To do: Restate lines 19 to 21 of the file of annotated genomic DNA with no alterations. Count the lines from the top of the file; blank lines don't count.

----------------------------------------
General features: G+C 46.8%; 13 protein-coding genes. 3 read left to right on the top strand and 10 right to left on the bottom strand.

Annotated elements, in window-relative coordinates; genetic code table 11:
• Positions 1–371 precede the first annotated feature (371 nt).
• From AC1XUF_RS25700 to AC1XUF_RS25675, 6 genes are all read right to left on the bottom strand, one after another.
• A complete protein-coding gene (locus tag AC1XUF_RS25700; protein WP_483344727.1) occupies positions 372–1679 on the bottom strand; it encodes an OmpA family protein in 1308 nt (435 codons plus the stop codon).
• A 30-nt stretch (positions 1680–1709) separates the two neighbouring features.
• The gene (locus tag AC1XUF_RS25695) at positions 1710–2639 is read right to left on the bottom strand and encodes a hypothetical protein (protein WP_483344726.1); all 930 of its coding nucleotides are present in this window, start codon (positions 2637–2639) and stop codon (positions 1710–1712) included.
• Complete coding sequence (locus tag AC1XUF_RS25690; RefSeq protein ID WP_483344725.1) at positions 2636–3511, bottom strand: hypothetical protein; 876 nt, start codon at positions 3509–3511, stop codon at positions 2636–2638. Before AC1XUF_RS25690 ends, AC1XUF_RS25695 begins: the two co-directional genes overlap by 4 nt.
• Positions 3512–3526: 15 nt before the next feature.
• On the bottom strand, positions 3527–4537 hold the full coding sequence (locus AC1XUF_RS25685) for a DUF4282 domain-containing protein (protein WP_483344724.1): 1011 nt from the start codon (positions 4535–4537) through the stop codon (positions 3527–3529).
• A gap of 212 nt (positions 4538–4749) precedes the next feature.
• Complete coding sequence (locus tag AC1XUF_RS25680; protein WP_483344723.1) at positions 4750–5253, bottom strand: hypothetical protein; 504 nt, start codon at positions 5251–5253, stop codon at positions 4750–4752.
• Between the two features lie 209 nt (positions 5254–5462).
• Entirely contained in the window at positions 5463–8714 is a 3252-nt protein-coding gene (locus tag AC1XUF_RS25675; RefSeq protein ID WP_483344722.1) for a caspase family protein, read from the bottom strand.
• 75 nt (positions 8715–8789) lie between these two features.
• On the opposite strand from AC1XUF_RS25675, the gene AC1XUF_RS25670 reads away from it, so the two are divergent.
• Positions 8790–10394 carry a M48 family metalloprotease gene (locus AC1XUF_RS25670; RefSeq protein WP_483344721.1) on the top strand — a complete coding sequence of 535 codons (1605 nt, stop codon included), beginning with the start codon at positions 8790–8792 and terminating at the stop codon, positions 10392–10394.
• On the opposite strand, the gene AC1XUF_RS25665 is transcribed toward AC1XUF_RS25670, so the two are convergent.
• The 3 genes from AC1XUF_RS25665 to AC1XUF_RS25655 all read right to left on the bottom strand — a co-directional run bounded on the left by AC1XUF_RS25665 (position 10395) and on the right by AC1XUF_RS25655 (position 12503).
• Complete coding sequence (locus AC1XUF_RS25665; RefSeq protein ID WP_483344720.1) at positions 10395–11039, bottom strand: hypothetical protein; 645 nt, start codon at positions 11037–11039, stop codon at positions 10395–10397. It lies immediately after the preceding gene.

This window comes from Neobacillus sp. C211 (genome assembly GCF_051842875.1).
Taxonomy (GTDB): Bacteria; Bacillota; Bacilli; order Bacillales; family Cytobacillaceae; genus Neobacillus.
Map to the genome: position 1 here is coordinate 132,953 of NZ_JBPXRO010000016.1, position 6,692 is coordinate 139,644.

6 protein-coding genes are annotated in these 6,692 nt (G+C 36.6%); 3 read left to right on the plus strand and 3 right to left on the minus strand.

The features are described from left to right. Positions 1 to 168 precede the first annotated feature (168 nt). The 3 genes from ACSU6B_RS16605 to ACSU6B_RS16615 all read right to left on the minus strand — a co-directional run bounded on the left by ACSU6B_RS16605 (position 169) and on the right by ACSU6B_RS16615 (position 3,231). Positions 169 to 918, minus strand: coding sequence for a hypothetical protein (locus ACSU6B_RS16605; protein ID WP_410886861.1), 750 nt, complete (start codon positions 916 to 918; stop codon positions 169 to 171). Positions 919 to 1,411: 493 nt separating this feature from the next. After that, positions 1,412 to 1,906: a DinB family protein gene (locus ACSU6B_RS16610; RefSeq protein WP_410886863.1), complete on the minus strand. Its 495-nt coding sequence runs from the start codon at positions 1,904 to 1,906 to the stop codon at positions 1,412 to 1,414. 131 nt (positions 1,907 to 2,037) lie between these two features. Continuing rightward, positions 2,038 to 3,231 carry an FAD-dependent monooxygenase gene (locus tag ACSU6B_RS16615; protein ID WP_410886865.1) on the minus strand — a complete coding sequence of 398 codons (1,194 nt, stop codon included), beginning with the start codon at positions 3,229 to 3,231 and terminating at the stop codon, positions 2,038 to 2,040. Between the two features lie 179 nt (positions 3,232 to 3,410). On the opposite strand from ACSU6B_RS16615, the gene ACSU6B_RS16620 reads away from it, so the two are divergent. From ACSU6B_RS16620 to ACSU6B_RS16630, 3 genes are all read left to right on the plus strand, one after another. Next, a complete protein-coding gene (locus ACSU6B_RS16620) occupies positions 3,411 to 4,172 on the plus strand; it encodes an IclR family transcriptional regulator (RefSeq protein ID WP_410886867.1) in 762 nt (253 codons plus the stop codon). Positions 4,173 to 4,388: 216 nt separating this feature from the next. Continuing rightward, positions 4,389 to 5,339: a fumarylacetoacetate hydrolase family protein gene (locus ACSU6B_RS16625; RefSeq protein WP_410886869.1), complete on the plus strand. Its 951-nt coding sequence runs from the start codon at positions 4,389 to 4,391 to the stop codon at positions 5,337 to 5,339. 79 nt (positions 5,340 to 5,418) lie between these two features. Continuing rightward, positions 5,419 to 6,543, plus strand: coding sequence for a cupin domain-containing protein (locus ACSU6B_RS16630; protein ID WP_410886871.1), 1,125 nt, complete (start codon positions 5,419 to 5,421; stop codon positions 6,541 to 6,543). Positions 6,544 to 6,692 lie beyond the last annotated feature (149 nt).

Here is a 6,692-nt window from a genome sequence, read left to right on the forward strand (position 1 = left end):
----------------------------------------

• The 3 genes from AC1XUF_RS25665 to AC1XUF_RS25655 all read right to left on the bottom strand — a co-directional run bounded on the left by AC1XUF_RS25665 (position 10395) and on the right by AC1XUF_RS25655 (position 12503).
• Complete coding sequence (locus AC1XUF_RS25665; RefSeq protein ID WP_483344720.1) at positions 10395–11039, bottom strand: hypothetical protein; 645 nt, start codon at positions 11037–11039, stop codon at positions 10395–10397. It lies immediately after the preceding gene.

This window comes from Neobacillus sp. C211 (genome assembly GCF_051842875.1).